By Dan Walters

California voters will weigh in next year on “eminent domain,” the quaintly named procedure by which governments seize private property for ostensibly public purposes, and a preview of the forthcoming battle was staged in the Capitol on Thursday.

Two Senate committees met back-to-back in the same room and approved a bill that’s part of a drive by local governments to change eminent domain rules just enough to stave off a more far-reaching overhaul by property rights groups.

The measure, Assembly Bill 887, had been defeated in the Senate Local Government Committee on Wednesday as Sen. Mike Machado, D-Linden, joined Republicans in opposition. But after some parliamentary maneuvers, the committee reconvened on Thursday and Machado switched sides, sending the bill to the Senate Judiciary Committee, which met minutes later and approved it. Machado said he had been given assurances that some provisions would be altered.

Republicans fumed that procedural rules were bent or broken to give the bill a second chance in Local Government. “It is not proper for the committee to hear the bill,” Sen. Dave Cox, R-Fair Oaks, complained, adding, “The public has been completely eliminated from participation.”

AB 887, carried by Assemblyman Hector De La Torre, D-South Gate, would provide businesses displaced by property seizures with some additional safeguards and compensation and is a companion to a constitutional amendment that would prohibit residential property from being seized and then resold or given to another private party.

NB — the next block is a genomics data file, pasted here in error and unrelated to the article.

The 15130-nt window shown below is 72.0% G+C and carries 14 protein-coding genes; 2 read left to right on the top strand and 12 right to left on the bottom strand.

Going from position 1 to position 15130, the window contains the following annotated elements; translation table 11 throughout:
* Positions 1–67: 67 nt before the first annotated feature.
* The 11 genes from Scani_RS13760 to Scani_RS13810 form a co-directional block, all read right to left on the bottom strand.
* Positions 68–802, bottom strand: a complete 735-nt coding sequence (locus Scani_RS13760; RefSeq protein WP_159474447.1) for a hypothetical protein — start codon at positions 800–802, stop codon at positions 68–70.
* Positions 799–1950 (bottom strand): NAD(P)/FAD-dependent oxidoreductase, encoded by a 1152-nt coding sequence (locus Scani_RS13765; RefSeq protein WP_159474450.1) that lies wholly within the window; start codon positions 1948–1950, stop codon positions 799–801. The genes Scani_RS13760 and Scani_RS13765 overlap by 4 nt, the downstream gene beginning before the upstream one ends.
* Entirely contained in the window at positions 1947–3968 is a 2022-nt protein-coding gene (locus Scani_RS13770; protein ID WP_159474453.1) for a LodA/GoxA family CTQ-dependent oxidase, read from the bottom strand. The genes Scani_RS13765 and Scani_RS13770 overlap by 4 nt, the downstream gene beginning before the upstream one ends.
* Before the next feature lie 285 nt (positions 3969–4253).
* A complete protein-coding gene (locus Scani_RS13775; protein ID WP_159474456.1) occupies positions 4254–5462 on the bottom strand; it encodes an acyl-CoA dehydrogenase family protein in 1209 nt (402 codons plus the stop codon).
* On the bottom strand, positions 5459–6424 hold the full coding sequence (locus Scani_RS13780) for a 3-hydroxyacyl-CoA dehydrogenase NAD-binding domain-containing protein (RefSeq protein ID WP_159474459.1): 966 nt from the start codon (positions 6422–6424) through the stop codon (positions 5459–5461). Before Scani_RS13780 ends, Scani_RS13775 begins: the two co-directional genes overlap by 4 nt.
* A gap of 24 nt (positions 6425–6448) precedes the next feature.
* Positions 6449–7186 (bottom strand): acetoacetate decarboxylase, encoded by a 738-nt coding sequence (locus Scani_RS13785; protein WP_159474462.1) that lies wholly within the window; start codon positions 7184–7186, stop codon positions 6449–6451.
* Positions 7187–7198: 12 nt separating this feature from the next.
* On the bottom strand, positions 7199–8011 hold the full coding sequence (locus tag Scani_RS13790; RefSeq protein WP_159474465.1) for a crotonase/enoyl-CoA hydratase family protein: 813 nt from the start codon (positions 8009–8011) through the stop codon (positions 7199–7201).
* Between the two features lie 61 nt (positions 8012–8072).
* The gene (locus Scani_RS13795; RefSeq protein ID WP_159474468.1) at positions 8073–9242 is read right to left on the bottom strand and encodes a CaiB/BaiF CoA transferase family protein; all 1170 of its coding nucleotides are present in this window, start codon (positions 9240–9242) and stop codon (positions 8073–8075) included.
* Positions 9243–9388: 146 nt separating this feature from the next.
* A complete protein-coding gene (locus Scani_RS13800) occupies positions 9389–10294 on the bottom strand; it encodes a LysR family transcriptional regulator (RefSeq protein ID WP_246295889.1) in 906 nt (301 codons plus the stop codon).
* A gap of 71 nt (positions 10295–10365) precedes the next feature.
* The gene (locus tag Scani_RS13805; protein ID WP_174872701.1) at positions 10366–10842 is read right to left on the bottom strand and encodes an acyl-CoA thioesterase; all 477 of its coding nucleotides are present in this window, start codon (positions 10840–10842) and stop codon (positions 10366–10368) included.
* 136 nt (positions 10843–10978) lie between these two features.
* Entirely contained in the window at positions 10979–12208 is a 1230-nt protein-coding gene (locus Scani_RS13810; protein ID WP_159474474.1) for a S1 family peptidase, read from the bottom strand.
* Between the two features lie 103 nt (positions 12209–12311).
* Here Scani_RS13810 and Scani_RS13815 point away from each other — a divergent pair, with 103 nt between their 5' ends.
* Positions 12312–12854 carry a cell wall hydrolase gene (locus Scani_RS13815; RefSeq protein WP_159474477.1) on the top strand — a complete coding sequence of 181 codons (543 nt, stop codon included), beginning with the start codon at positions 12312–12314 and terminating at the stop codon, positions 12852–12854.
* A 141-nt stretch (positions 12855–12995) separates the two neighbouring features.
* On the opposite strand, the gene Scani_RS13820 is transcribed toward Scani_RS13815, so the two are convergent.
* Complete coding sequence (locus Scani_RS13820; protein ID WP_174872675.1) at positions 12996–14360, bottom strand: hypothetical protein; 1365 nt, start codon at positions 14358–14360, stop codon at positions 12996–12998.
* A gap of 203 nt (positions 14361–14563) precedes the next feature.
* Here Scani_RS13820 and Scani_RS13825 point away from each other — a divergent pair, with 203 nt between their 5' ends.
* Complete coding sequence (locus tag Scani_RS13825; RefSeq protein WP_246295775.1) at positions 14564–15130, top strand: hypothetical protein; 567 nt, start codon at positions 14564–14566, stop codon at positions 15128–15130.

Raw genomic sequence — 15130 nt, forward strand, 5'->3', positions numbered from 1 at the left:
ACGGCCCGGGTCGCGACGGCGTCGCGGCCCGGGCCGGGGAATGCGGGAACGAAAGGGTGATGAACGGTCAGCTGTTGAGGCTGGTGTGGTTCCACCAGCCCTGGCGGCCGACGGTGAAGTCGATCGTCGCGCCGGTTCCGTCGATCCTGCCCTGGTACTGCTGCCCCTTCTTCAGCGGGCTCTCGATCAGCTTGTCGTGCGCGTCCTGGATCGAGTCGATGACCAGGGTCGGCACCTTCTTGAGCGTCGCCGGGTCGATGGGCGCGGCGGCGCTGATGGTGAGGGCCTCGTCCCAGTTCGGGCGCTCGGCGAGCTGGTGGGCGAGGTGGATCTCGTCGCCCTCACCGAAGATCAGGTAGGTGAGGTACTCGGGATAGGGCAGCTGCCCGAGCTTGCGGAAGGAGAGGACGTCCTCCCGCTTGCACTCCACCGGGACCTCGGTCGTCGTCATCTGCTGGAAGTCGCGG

The constitutional amendment requires a two-thirds vote to make it to the ballot, and is unlikely to pass because Republicans are opposed. But its sponsors — local governments and environmental groups, mostly — are circulating a similar initiative that would appear on the ballot if sufficient signatures are gathered. Opponents of eminent domain, meanwhile, are planning their own ballot measure to outlaw the seizure of private property for anything other than purely public purposes, such as roads and schools.

The maneuvering stems from a 2005 U.S. Supreme Court decision that private property could be seized for a private development as part of a redevelopment plan, touching off a firestorm of criticism from property rights groups. Last year, California voters rejected a ballot measure (Proposition 90) that would have prohibited such seizures, but also required governments to give property owners compensation for what was called “regulatory taking,” such as downzoning property.

Advocates of that measure are back with a new proposal that doesn’t include the regulatory takings language, at least not directly, and local officials are clearly concerned that it could pass, thus putting a crimp in their commercial redevelopment plans. They have, therefore, written their alternative measure that protects residential property from seizure and the De La Torre bill to provide additional protections to commercial property, though it stops short of prohibiting seizure.

That omission drew some pointed criticism in the Local Government Committee staff analysis. In a passage headed “fig leaves,” committee consultant Peter Detwiler wrote: “Why should a redevelopment agency take private property from one owner in order to sell it to another private party?” adding, “It’s one thing for a government agency to take private property for a public works project like widening a highway or building a fire station. It’s entirely different when public officials use their eminent domain powers to take a house or small business and turn over the property to a developer for a new shopping center. Where’s the public use?”

That’s the question that California voters will face next year.

The Sacramento Bee: